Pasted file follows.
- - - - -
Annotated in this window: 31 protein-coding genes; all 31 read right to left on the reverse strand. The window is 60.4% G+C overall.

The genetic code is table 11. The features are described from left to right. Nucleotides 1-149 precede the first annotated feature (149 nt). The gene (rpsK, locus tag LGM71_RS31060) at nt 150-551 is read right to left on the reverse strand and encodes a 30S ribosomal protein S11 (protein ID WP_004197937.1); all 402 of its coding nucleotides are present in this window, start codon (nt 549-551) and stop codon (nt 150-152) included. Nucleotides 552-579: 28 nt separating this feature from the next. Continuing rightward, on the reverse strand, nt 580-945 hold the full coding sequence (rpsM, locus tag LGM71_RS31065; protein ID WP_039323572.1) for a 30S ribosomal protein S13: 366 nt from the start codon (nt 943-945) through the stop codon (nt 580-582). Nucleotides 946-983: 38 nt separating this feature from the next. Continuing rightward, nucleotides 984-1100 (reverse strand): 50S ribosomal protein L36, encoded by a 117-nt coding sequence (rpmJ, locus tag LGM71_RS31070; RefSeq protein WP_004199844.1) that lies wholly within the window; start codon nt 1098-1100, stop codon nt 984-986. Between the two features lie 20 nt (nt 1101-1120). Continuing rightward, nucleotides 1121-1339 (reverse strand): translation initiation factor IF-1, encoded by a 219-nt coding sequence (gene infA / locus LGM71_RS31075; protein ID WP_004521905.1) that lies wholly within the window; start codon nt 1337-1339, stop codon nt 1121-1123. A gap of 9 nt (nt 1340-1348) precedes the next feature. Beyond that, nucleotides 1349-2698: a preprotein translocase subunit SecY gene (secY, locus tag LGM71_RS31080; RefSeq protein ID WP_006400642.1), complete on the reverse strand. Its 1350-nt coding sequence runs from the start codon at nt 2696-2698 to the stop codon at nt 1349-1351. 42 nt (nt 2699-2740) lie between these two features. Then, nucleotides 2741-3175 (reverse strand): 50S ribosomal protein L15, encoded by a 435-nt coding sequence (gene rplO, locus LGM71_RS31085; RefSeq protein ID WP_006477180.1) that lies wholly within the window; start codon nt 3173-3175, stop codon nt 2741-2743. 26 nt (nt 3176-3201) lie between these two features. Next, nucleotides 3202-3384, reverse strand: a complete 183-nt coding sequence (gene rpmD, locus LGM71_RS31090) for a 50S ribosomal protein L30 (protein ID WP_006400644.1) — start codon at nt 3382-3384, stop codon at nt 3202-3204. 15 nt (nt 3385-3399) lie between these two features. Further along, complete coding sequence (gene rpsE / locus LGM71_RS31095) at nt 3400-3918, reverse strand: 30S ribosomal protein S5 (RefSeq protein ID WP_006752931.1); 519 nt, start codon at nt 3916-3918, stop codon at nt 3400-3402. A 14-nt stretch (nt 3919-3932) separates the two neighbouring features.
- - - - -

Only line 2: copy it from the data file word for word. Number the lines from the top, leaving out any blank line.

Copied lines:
The genetic code is table 11. The features are described from left to right. Nucleotides 1-149 precede the first annotated feature (149 nt). The gene (rpsK, locus tag LGM71_RS31060) at nt 150-551 is read right to left on the reverse strand and encodes a 30S ribosomal protein S11 (protein ID WP_004197937.1); all 402 of its coding nucleotides are present in this window, start codon (nt 549-551) and stop codon (nt 150-152) included. Nucleotides 552-579: 28 nt separating this feature from the next. Continuing rightward, on the reverse strand, nt 580-945 hold the full coding sequence (rpsM, locus tag LGM71_RS31065; protein ID WP_039323572.1) for a 30S ribosomal protein S13: 366 nt from the start codon (nt 943-945) through the stop codon (nt 580-582). Nucleotides 946-983: 38 nt separating this feature from the next. Continuing rightward, nucleotides 984-1100 (reverse strand): 50S ribosomal protein L36, encoded by a 117-nt coding sequence (rpmJ, locus tag LGM71_RS31070; RefSeq protein WP_004199844.1) that lies wholly within the window; start codon nt 1098-1100, stop codon nt 984-986. Between the two features lie 20 nt (nt 1101-1120). Continuing rightward, nucleotides 1121-1339 (reverse strand): translation initiation factor IF-1, encoded by a 219-nt coding sequence (gene infA / locus LGM71_RS31075; protein ID WP_004521905.1) that lies wholly within the window; start codon nt 1337-1339, stop codon nt 1121-1123. A gap of 9 nt (nt 1340-1348) precedes the next feature. Beyond that, nucleotides 1349-2698: a preprotein translocase subunit SecY gene (secY, locus tag LGM71_RS31080; RefSeq protein ID WP_006400642.1), complete on the reverse strand. Its 1350-nt coding sequence runs from the start codon at nt 2696-2698 to the stop codon at nt 1349-1351. 42 nt (nt 2699-2740) lie between these two features. Then, nucleotides 2741-3175 (reverse strand): 50S ribosomal protein L15, encoded by a 435-nt coding sequence (gene rplO, locus LGM71_RS31085; RefSeq protein ID WP_006477180.1) that lies wholly within the window; start codon nt 3173-3175, stop codon nt 2741-2743. 26 nt (nt 3176-3201) lie between these two features. Next, nucleotides 3202-3384, reverse strand: a complete 183-nt coding sequence (gene rpmD, locus LGM71_RS31090) for a 50S ribosomal protein L30 (protein ID WP_006400644.1) — start codon at nt 3382-3384, stop codon at nt 3202-3204. 15 nt (nt 3385-3399) lie between these two features. Further along, complete coding sequence (gene rpsE / locus LGM71_RS31095) at nt 3400-3918, reverse strand: 30S ribosomal protein S5 (RefSeq protein ID WP_006752931.1); 519 nt, start codon at nt 3916-3918, stop codon at nt 3400-3402. A 14-nt stretch (nt 3919-3932) separates the two neighbouring features.